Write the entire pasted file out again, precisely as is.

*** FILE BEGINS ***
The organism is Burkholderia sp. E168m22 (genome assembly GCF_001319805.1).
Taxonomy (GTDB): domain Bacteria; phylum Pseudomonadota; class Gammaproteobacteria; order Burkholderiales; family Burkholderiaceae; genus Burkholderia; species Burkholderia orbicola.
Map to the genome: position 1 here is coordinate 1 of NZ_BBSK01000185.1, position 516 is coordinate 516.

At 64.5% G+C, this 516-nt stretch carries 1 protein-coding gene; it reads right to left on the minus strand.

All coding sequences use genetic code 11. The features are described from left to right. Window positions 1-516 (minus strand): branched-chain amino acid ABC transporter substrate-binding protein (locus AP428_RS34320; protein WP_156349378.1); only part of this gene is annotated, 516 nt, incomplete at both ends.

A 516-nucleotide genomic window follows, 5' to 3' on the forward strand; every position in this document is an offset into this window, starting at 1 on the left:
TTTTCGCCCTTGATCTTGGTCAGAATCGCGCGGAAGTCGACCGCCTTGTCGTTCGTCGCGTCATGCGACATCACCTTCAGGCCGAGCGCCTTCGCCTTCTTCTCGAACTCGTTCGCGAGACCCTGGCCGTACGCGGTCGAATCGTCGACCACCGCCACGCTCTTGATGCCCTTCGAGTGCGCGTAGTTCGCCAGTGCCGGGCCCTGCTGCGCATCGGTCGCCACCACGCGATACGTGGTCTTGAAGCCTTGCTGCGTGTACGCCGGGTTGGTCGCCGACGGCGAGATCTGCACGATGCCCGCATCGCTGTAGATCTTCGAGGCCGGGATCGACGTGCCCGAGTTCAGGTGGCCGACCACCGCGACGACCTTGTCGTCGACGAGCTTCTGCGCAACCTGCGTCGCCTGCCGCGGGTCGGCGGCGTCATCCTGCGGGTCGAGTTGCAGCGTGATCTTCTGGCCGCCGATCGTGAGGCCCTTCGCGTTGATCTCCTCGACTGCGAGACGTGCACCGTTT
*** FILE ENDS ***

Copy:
The organism is Burkholderia sp. E168m22 (genome assembly GCF_001319805.1).
Taxonomy (GTDB): domain Bacteria; phylum Pseudomonadota; class Gammaproteobacteria; order Burkholderiales; family Burkholderiaceae; genus Burkholderia; species Burkholderia orbicola.
Map to the genome: position 1 here is coordinate 1 of NZ_BBSK01000185.1, position 516 is coordinate 516.

At 64.5% G+C, this 516-nt stretch carries 1 protein-coding gene; it reads right to left on the minus strand.

All coding sequences use genetic code 11. The features are described from left to right. Window positions 1-516 (minus strand): branched-chain amino acid ABC transporter substrate-binding protein (locus AP428_RS34320; protein WP_156349378.1); only part of this gene is annotated, 516 nt, incomplete at both ends.

A 516-nucleotide genomic window follows, 5' to 3' on the forward strand; every position in this document is an offset into this window, starting at 1 on the left:
TTTTCGCCCTTGATCTTGGTCAGAATCGCGCGGAAGTCGACCGCCTTGTCGTTCGTCGCGTCATGCGACATCACCTTCAGGCCGAGCGCCTTCGCCTTCTTCTCGAACTCGTTCGCGAGACCCTGGCCGTACGCGGTCGAATCGTCGACCACCGCCACGCTCTTGATGCCCTTCGAGTGCGCGTAGTTCGCCAGTGCCGGGCCCTGCTGCGCATCGGTCGCCACCACGCGATACGTGGTCTTGAAGCCTTGCTGCGTGTACGCCGGGTTGGTCGCCGACGGCGAGATCTGCACGATGCCCGCATCGCTGTAGATCTTCGAGGCCGGGATCGACGTGCCCGAGTTCAGGTGGCCGACCACCGCGACGACCTTGTCGTCGACGAGCTTCTGCGCAACCTGCGTCGCCTGCCGCGGGTCGGCGGCGTCATCCTGCGGGTCGAGTTGCAGCGTGATCTTCTGGCCGCCGATCGTGAGGCCCTTCGCGTTGATCTCCTCGACTGCGAGACGTGCACCGTTT